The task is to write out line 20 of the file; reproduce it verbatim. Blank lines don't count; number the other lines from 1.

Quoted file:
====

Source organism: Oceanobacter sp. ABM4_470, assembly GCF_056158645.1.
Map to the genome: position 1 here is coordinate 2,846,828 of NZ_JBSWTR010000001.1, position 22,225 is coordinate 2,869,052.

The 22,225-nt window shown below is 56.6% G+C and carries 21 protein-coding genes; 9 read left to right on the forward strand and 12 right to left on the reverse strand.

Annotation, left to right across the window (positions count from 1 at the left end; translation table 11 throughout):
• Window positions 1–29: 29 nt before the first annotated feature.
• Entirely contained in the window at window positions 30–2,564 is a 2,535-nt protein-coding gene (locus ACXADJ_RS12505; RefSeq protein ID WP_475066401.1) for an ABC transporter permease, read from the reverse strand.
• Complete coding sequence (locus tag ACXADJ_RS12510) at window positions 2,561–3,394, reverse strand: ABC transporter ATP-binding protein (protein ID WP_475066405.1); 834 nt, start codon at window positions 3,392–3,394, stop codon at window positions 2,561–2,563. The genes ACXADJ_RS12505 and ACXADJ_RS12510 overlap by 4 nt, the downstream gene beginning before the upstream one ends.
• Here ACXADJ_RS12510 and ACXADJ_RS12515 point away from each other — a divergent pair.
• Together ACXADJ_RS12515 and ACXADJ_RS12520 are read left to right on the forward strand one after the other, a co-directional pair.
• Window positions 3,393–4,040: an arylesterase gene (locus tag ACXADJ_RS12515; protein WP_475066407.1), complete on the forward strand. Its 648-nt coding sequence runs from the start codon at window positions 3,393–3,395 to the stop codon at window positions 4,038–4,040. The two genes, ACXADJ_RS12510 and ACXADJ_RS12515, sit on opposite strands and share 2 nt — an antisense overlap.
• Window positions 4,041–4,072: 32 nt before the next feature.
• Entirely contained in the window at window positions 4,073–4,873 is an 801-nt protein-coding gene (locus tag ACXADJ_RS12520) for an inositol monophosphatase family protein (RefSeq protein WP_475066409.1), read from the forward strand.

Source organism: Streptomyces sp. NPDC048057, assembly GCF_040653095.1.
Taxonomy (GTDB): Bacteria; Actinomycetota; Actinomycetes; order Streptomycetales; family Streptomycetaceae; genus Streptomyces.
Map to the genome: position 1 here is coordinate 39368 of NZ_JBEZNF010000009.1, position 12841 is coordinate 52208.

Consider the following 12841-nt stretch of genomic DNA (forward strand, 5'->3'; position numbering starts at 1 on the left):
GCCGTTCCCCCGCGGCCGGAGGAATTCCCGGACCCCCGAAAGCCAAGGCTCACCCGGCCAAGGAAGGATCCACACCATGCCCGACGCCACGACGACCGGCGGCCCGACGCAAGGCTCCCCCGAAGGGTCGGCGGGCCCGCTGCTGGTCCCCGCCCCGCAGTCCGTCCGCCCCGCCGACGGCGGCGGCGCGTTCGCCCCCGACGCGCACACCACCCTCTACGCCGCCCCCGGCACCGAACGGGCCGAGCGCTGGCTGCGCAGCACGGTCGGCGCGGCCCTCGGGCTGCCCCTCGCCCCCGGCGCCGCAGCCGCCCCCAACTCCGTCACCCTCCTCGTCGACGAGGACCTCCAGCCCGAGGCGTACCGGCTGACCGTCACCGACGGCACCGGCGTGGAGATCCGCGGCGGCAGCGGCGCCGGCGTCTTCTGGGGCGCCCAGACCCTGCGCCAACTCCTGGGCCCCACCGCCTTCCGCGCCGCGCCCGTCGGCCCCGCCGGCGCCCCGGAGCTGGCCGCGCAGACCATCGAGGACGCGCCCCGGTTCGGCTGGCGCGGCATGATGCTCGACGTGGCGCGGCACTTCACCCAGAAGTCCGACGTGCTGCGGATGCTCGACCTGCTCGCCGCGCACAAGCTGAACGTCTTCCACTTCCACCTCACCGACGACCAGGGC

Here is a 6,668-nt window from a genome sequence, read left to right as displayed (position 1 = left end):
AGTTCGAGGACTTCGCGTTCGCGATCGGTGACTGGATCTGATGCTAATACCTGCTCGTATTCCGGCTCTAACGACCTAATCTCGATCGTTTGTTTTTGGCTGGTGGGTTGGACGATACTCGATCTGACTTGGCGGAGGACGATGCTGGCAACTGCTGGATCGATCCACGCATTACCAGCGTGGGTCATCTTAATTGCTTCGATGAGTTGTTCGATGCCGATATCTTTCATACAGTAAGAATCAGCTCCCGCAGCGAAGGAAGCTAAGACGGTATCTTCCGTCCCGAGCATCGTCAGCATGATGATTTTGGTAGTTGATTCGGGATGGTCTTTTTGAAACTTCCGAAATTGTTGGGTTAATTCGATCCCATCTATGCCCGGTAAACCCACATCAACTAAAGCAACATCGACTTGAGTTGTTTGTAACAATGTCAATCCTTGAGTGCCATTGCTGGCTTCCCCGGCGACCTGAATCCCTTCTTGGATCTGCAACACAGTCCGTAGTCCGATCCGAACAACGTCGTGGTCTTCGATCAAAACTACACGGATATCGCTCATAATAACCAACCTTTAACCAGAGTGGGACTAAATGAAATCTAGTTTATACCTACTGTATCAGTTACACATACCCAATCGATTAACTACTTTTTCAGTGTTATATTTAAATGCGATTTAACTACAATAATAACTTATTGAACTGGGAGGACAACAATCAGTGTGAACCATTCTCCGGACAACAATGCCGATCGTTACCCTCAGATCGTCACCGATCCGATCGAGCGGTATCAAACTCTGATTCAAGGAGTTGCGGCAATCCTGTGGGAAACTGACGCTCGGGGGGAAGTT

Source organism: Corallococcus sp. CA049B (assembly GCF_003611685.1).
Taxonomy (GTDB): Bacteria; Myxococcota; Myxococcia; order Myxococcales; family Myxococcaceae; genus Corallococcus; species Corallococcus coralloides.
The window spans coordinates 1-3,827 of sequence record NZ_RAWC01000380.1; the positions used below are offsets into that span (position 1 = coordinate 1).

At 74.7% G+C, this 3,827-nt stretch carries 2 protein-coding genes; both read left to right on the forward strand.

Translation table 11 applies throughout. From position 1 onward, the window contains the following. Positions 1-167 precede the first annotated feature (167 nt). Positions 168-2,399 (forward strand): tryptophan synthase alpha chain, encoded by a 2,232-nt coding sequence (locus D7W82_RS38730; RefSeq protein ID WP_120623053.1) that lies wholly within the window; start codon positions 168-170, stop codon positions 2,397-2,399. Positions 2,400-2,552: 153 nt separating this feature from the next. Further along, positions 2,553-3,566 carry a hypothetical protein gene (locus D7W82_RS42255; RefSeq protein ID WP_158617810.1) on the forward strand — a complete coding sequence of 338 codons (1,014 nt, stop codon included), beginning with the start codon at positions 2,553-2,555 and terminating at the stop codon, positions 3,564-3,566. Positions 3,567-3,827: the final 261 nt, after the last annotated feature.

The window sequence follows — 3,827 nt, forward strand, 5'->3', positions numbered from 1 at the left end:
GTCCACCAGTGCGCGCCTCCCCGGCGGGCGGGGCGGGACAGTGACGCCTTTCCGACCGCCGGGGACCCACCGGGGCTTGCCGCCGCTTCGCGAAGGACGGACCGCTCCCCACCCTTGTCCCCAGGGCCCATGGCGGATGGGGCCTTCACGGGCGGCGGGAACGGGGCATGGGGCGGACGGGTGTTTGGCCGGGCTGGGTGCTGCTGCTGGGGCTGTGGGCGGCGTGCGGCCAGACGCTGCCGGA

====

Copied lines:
Source organism: Corallococcus sp. CA049B (assembly GCF_003611685.1).